Looking Back on My D.C. Internship

Looking Back on My D.C. Internship

As I look towards the near future and see myself leaving D.C. in three short weeks, I can’t help but become wistful and nostalgic for the past 4 months I’ve spent here.


Living in D.C. has been a whole lot of life condensed into a small amount of time. All of my experiences - the good, the bad, and the ones I’m still interpreting - have contributed to the adventurous creation of the temporary life I’ve built here. When three weeks pass I will say goodbye to it all, but right now I want to set aside some time to say goodbye to something particular that has caused me stress, happiness, confusion, frustration, and amazement: my job.


Noah and Madison

Me and my fellow intern, Madison


It is odd to think that I have spent the majority of my time in D.C. sitting in the same white-walled office corner. On some days, I would sit in this corner for hours, staring at those white walls, counting the time and wondering, “what am I doing here?” Other days, I’d never even glance at a clock - too busy keeping up with the chaos of campaign drama and eccentric clients.


I’ve had the privilege to work at a successful public relations firm on K Street called Goddard Gunster and through my work there, I have been inspired, disillusioned, impressed, disturbed, and entertained by the variety of issues and campaigns we tackle. As my boss once told me: “we are mercenaries, we can fight for either side.” That kind of objectivity and frankness knocked me off balance during my first few weeks. I don’t know how I feel about being a PR mercenary. In many ways, it was very humbling to realize that in this realm my opinion doesn’t matter. The only opinions that matter to PR professionals are those of the client and the constituents they’re trying to convince.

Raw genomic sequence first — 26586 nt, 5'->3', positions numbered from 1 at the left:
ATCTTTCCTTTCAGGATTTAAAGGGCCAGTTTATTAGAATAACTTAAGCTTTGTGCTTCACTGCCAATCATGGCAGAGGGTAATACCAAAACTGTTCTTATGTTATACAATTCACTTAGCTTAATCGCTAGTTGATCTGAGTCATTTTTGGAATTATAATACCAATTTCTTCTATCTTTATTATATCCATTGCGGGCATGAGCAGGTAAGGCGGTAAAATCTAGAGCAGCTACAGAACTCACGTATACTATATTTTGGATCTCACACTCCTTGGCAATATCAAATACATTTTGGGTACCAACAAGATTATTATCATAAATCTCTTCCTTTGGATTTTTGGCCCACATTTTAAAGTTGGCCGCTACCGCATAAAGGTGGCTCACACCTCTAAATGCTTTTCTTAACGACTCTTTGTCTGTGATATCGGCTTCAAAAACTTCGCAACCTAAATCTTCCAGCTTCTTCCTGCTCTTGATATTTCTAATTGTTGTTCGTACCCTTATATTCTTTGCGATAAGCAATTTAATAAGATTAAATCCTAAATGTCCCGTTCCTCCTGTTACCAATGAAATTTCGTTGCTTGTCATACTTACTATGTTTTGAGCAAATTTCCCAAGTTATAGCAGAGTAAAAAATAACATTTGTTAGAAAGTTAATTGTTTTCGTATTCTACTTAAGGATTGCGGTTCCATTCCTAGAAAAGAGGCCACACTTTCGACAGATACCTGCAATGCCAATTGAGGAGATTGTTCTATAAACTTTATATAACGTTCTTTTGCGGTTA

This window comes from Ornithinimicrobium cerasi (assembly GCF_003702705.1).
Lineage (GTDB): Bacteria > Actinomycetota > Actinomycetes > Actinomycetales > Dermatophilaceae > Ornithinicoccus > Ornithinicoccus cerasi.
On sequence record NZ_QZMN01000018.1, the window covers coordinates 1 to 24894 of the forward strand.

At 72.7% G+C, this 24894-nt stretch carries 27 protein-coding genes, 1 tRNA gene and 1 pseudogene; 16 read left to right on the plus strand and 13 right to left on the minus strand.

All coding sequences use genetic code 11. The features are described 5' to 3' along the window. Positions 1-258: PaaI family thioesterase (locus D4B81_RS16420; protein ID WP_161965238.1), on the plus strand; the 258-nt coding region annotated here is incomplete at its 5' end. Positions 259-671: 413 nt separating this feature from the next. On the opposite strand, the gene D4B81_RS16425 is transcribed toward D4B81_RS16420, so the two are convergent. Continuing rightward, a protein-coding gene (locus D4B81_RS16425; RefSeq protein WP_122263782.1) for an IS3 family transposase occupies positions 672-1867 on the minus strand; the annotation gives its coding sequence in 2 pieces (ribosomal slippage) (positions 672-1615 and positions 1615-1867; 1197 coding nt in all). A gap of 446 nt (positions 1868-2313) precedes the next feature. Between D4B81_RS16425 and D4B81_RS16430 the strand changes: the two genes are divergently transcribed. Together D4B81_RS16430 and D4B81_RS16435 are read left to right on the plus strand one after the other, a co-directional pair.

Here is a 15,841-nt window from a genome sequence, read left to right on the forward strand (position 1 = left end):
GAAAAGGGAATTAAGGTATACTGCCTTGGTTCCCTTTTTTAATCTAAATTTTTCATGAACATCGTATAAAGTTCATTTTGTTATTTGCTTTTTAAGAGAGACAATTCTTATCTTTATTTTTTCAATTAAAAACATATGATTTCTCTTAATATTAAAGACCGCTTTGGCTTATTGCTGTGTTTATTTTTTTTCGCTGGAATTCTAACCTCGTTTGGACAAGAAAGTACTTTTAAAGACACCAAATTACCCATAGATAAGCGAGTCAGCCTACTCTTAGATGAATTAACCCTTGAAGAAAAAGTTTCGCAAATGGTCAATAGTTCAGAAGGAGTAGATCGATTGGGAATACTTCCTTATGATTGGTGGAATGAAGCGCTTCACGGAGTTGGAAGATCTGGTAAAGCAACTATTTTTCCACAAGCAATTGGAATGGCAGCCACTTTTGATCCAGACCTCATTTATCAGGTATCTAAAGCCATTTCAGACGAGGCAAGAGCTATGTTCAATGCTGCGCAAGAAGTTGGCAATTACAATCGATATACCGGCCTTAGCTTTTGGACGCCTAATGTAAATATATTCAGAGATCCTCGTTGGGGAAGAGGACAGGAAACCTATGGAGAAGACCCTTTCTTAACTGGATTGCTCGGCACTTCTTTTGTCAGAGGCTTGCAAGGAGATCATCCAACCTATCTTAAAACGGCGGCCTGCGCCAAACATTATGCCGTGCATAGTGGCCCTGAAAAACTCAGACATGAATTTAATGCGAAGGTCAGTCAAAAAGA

Lately I’ve been thinking of the PR industry in the same way a public defender thinks about their job - every defendant in a trial deserves a good attorney. The PR world believes everyone deserves a quality advocate. I don’t think this comparison is incredibly accurate, but it helped me overcome (or at least set aside) certain qualms that arose whenever I worked on a campaign I was not particularly enthused about. Honestly, I wish the bipartisan workplace dynamic at Goddard Gunster could be emulated in every workplace, but my initial (and, to be truthful, still persisting) discomfort goes to show how deep my own biases run. I say I want cooperation despite political differences, but seeing it in this context was not what I expected. I’m still debating the "mercenary advocate" idea in my head, but regardless of my ultimate conclusion, I'm glad to have experienced this mindset. For a guy who thought he was open-minded, it is a good reminder of my limited perspective.


My job hasn’t been all moral conundrums though; it has been full of invaluable life experience, both professional and personal. I am incredibly thankful to have had a relatively low-stress environment in which to fail miserably, with the only punishment coming from my wounded pride. The daily grind of working a traditional 9-5 has given me some well-needed perspective. I’ve been going to school almost all my life and really haven’t any concept of adult life that wasn’t from TV, where people seem to exclusively live in coffee shops and bars, rarely going to work.